Jobs are also milestone markers in your life. So, the theory goes that a job loss is a place in between one job and another new job, for most people. Job loss can be an especially difficult place to be after you've been employed for a long time.
Moving To A New Place
Moving to a new city involves a physical move, but the liminal state you are in is very much a mental space. You know exactly where you are, physically and geographically, but you don't know where you are as a person; you have to make a new origin for yourself in a new physical place. You may not know how you fit into to this new community, especially if you’re outside of your home country.
Moving can involve making new friends or even leaving behind a family that you are accustomed to having around. All of these changes put us into a liminal, or threshold, space.
You can see then, that liminality is as much a state of the human mind as it is a particular place. Indeed, all the places where one gets a sense of liminality are quite usual as far as structures go. It's only in the context we give to them in our minds that they become unusual.
The liminal veil is what we call the place where a transition occurs between the threshold and the place that waits before us. A liminal space may feel confining, but often it takes only minor changes to get through to the next place.
Liminal Space Tumblr
The topic of liminal space has become a
popular discussion on Tumblr. In fact, you'll find the same or a similar discussion thread on many writer's Tumblr blogs. This makes a lot of sense because liminality is often associated with creativity. Liminality In Art And Literature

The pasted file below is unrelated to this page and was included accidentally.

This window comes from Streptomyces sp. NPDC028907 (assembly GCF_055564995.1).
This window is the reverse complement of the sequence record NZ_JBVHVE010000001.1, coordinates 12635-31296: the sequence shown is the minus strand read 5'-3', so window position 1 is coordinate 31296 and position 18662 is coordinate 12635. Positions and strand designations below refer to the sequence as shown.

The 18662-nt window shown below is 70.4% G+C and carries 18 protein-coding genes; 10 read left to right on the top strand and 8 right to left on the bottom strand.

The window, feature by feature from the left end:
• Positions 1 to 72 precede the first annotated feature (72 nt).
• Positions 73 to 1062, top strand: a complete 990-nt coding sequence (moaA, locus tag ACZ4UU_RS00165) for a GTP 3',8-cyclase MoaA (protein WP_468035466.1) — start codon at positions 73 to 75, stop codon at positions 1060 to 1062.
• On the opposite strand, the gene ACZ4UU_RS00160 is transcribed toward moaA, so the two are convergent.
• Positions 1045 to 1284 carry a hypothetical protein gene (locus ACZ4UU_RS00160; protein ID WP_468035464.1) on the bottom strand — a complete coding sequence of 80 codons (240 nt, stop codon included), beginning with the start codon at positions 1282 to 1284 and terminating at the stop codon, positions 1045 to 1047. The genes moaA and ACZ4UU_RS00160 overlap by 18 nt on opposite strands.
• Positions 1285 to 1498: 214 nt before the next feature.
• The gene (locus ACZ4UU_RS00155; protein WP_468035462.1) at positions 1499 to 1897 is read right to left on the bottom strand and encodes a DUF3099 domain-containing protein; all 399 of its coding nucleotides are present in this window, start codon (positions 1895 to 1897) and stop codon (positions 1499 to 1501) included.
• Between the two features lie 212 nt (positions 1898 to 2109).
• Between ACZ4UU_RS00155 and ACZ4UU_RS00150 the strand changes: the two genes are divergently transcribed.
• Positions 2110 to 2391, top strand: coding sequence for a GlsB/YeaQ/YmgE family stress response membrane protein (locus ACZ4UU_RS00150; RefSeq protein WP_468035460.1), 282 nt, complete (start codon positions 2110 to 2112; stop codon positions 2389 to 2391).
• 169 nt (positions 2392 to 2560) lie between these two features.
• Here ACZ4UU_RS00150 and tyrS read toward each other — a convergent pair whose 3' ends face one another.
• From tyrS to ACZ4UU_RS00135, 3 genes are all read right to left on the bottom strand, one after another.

Creation and art have a unique relationship with liminality, and capturing this idea of liminality in art has been a key to many creative careers. Creatives can utilize the idea of liminality in various art forms. It provokes an emotional response in people, just like the physical liminal spaces evoke particular feelings. Think about how often you hear stories about "coming of age." Coming of age is a classic tale of liminality when one is not quite an adult but no longer a child.
Liminality in Philosophy, Theology, and Cultural Studies
The Latin word “liminal” also makes its appearance in academia and the humanities.
Author and theologian Richard Rohr writes that
liminal spaces should be introspective places rather than unsettling places. To him, “liminal” is a word meaning “threshold between one stage of life to another.” As a result, it is only within these spaces that these are good spaces where genuine newness and the bigger world is revealed.
Similarly, the twentieth-century sociologist
Joseph Campbell held that the world was made up of sacred spaces and profane space in our lives.